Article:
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State DOT News



Nathan Jerke
Public Information Specialist
(208) 886-7809

UPDATE: Drivers advised to watch for potholes, roadway breakup

Note: Example of roadway hazard signs included in last paragraph.

BOISE – During times of high moisture and multiple freeze-thaw cycles, much like has been experienced throughout many parts of Idaho in recent weeks, older sections of roadway often show sign of stress with potholes and broken pavement.

Potholes and areas of major breakup develop as water seeps into cracks and saturates the base material below the roadway surface. Ice expands in the cracks and base material, loosens the road surface, and it collapses as it melts and traffic drives over the top.

Here is written and video information on how potholes are formed.

“There is usually enough time during most winter storms for our road maintenance crews to complete repairs,” ITD Chief Highway Engineer Kimbol Allen said. “So far this winter season, however, crews have had little time between storms to do much more than prepare for the next storm to hit.”

Potholes are a common problem in older or stressed roadways generally seen during late winter as temperatures begin to rise above freezing. However, the abundant moisture coupled with a wide range of temperatures has created similar conditions and widespread roadway breakup.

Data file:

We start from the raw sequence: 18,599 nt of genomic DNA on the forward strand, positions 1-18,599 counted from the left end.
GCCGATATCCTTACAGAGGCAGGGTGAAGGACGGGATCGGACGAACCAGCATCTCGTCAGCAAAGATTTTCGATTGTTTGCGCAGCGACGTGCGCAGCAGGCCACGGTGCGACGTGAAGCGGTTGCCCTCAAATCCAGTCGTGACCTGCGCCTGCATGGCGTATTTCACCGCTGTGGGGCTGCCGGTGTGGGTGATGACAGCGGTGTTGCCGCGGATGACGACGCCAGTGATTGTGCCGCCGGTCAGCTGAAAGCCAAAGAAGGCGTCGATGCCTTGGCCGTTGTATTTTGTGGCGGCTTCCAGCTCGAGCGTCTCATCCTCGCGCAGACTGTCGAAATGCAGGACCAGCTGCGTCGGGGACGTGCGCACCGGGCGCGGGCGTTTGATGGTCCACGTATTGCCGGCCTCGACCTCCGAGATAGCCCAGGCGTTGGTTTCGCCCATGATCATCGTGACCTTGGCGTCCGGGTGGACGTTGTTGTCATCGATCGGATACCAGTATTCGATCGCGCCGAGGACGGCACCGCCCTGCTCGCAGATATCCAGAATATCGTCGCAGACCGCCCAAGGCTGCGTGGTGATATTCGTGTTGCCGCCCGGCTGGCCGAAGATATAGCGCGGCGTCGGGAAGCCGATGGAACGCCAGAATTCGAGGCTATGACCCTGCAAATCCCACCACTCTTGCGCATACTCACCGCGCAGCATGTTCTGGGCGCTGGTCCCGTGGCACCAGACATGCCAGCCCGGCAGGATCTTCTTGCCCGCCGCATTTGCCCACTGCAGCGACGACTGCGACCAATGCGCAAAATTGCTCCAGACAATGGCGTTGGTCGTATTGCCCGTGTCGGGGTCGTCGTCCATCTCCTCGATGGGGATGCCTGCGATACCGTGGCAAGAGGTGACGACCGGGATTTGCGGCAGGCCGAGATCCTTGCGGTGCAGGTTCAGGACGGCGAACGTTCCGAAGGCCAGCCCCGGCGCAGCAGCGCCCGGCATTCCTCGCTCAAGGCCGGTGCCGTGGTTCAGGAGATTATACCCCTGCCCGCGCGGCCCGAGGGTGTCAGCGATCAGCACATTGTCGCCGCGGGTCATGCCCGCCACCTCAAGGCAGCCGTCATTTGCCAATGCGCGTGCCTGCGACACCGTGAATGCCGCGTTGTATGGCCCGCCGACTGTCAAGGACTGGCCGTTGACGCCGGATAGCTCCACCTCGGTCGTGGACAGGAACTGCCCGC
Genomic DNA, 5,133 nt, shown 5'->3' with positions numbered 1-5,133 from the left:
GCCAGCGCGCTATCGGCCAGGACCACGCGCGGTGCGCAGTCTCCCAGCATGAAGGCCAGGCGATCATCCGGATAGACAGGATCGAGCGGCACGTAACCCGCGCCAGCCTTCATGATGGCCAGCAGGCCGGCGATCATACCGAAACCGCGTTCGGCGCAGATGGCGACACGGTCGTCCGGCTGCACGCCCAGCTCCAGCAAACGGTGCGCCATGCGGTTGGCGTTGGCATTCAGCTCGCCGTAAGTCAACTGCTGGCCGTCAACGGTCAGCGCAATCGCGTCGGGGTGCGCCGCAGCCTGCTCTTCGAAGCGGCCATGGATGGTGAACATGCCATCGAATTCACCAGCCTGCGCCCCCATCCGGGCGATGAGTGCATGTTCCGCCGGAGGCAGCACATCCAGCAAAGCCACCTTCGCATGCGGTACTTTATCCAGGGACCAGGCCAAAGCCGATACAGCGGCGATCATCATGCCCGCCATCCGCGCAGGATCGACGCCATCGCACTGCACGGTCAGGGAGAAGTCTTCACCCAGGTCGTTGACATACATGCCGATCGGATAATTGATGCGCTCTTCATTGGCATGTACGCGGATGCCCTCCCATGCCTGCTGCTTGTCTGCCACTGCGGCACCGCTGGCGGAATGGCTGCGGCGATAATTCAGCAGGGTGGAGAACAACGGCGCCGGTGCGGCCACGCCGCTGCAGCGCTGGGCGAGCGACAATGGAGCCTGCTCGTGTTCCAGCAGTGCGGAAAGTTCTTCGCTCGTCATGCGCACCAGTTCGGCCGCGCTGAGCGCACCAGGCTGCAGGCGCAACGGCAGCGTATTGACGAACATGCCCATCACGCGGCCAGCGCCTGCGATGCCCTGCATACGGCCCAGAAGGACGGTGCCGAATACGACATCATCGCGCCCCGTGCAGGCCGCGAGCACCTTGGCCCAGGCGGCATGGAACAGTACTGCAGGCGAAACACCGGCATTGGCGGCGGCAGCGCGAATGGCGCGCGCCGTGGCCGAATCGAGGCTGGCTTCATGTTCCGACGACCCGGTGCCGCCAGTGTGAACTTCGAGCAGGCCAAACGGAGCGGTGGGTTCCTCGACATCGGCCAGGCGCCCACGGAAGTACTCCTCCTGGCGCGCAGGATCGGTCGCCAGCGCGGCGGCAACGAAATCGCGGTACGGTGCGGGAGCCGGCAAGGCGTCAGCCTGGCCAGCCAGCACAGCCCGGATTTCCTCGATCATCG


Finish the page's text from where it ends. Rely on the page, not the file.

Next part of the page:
During winter storms, the first priority of ITD crews will be to clear snow and ice from the roadways. Attention to potholes is a secondary duty for crews to fill them with temporary patching material but continued moisture quickly loosens and breaks the patches. Only after the potholes are able to dry completely can a more durable patching material be used and be expected to last. Other secondary duties include guardrail repair, sign repairs or replacement, and equipment repair.

Drivers are reminded that potholes and other broken pavement sections are considered roadway hazards and drivers need to take extra precaution to avoid hitting these spots. Potholes and roadway hazards are often marked with roadway breakup signs or hazard markers. Drivers should watch for roadway breakup signs in areas of major break up or smaller, diamond-shaped signs to signify areas of breakup, eroded shoulders or other hazards.

The Idaho Transportation Department is responsible for all highways on the State Highway System – interstates, state highways and U.S. routes. All other roads are under the jurisdiction of the local, city or county entity.